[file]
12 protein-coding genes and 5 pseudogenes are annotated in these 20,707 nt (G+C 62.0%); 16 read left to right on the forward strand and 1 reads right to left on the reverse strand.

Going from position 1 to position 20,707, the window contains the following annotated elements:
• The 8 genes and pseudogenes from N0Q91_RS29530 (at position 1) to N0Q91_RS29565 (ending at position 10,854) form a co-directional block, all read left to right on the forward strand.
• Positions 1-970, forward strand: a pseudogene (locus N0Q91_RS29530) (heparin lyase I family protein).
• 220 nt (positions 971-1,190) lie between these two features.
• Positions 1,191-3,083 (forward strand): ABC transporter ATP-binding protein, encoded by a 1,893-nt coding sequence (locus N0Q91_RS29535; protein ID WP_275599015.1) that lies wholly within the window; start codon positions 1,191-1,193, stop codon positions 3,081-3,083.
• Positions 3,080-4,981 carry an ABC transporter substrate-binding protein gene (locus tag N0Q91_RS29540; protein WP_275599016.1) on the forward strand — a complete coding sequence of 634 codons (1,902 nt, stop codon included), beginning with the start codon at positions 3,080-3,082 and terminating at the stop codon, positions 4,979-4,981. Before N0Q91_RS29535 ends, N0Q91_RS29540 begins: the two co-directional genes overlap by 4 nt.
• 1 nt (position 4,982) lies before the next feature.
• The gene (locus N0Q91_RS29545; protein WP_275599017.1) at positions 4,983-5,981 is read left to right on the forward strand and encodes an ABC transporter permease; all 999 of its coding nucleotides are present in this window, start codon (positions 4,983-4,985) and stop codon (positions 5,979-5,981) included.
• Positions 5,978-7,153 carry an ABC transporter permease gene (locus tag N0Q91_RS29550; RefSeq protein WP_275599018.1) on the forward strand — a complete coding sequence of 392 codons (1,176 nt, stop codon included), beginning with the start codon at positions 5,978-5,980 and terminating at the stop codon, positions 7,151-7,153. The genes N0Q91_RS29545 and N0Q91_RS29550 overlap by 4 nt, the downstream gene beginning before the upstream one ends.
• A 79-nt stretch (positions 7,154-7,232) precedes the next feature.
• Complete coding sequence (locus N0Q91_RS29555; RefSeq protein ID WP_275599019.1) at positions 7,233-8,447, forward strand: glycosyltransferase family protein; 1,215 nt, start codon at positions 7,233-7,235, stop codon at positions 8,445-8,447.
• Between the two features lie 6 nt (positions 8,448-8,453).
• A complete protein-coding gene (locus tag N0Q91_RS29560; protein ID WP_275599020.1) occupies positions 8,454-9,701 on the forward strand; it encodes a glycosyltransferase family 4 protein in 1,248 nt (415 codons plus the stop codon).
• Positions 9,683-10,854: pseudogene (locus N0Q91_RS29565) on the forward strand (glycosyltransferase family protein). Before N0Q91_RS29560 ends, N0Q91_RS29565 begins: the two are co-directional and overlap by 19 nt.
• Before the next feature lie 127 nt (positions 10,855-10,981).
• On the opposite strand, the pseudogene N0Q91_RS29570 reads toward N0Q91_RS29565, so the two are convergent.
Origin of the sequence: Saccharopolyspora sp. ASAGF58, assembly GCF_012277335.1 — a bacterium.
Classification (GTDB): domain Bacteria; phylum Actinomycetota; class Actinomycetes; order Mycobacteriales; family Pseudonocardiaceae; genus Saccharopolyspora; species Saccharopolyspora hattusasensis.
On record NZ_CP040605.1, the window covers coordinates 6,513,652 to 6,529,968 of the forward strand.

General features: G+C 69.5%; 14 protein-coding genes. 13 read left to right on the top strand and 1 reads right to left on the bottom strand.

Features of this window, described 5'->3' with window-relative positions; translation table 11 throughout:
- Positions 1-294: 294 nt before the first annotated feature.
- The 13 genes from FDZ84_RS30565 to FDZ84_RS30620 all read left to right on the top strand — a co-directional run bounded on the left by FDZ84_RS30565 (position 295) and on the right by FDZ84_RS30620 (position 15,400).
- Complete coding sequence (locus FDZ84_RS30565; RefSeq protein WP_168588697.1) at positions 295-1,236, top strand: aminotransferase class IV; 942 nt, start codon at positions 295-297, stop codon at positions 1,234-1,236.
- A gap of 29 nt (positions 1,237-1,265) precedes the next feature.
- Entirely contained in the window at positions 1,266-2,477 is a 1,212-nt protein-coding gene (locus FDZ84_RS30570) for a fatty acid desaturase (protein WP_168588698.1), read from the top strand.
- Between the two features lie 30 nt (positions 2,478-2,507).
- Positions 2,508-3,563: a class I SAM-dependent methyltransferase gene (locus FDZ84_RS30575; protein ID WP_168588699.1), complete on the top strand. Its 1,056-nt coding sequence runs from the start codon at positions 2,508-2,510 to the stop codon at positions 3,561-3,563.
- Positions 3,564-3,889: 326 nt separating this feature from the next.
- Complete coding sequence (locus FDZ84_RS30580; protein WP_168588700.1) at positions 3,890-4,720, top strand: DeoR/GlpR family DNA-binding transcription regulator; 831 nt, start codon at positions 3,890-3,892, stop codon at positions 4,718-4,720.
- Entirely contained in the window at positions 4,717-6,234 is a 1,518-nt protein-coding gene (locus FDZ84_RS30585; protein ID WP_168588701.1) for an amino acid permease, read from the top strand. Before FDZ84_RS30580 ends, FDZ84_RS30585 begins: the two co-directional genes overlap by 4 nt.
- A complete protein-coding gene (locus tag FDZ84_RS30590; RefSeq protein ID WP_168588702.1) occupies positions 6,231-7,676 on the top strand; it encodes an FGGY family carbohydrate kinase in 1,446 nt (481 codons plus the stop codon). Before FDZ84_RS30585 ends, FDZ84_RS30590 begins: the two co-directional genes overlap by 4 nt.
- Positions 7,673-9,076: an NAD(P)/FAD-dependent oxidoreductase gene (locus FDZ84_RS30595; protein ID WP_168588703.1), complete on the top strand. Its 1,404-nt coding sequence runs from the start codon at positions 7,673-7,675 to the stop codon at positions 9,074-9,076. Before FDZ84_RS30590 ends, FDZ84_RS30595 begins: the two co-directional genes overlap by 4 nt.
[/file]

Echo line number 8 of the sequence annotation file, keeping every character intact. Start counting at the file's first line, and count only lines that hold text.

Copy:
• 1 nt (position 4,982) lies before the next feature.